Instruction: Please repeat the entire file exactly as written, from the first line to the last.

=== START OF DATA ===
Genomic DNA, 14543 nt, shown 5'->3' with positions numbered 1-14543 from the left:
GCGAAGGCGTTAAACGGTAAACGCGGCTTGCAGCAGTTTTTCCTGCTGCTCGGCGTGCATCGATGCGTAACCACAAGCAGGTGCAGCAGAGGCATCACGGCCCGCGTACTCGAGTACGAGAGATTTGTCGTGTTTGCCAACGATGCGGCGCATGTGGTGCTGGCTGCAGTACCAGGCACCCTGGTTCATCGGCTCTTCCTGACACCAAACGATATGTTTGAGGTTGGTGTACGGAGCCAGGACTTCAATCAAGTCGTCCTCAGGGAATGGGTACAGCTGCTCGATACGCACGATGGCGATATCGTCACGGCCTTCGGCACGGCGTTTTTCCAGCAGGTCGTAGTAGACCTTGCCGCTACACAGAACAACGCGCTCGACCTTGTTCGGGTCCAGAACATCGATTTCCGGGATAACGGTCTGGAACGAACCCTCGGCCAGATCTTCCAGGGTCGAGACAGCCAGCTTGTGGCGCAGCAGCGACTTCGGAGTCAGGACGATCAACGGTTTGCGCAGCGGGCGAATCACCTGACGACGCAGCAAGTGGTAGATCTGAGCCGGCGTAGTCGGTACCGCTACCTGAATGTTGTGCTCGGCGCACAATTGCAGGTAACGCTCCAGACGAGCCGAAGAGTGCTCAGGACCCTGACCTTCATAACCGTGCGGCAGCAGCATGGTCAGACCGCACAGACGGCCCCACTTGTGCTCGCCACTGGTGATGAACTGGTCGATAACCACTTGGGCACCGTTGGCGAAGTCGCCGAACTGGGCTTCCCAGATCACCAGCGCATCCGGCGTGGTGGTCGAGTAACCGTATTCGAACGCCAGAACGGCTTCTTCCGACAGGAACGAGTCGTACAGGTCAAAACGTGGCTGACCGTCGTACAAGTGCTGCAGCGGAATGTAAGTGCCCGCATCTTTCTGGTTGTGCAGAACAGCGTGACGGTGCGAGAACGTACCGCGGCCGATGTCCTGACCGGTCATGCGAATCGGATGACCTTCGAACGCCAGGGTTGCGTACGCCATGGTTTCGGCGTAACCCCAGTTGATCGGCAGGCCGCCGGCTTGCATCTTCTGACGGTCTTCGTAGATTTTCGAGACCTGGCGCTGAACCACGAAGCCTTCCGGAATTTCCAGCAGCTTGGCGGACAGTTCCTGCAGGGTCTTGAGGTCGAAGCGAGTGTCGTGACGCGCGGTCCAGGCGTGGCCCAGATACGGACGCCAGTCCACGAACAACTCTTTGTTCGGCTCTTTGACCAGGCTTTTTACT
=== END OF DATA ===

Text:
Genomic DNA, 14543 nt, shown 5'->3' with positions numbered 1-14543 from the left:
GCGAAGGCGTTAAACGGTAAACGCGGCTTGCAGCAGTTTTTCCTGCTGCTCGGCGTGCATCGATGCGTAACCACAAGCAGGTGCAGCAGAGGCATCACGGCCCGCGTACTCGAGTACGAGAGATTTGTCGTGTTTGCCAACGATGCGGCGCATGTGGTGCTGGCTGCAGTACCAGGCACCCTGGTTCATCGGCTCTTCCTGACACCAAACGATATGTTTGAGGTTGGTGTACGGAGCCAGGACTTCAATCAAGTCGTCCTCAGGGAATGGGTACAGCTGCTCGATACGCACGATGGCGATATCGTCACGGCCTTCGGCACGGCGTTTTTCCAGCAGGTCGTAGTAGACCTTGCCGCTACACAGAACAACGCGCTCGACCTTGTTCGGGTCCAGAACATCGATTTCCGGGATAACGGTCTGGAACGAACCCTCGGCCAGATCTTCCAGGGTCGAGACAGCCAGCTTGTGGCGCAGCAGCGACTTCGGAGTCAGGACGATCAACGGTTTGCGCAGCGGGCGAATCACCTGACGACGCAGCAAGTGGTAGATCTGAGCCGGCGTAGTCGGTACCGCTACCTGAATGTTGTGCTCGGCGCACAATTGCAGGTAACGCTCCAGACGAGCCGAAGAGTGCTCAGGACCCTGACCTTCATAACCGTGCGGCAGCAGCATGGTCAGACCGCACAGACGGCCCCACTTGTGCTCGCCACTGGTGATGAACTGGTCGATAACCACTTGGGCACCGTTGGCGAAGTCGCCGAACTGGGCTTCCCAGATCACCAGCGCATCCGGCGTGGTGGTCGAGTAACCGTATTCGAACGCCAGAACGGCTTCTTCCGACAGGAACGAGTCGTACAGGTCAAAACGTGGCTGACCGTCGTACAAGTGCTGCAGCGGAATGTAAGTGCCCGCATCTTTCTGGTTGTGCAGAACAGCGTGACGGTGCGAGAACGTACCGCGGCCGATGTCCTGACCGGTCATGCGAATCGGATGACCTTCGAACGCCAGGGTTGCGTACGCCATGGTTTCGGCGTAACCCCAGTTGATCGGCAGGCCGCCGGCTTGCATCTTCTGACGGTCTTCGTAGATTTTCGAGACCTGGCGCTGAACCACGAAGCCTTCCGGAATTTCCAGCAGCTTGGCGGACAGTTCCTGCAGGGTCTTGAGGTCGAAGCGAGTGTCGTGACGCGCGGTCCAGGCGTGGCCCAGATACGGACGCCAGTCCACGAACAACTCTTTGTTCGGCTCTTTGACCAGGCTTTTTACT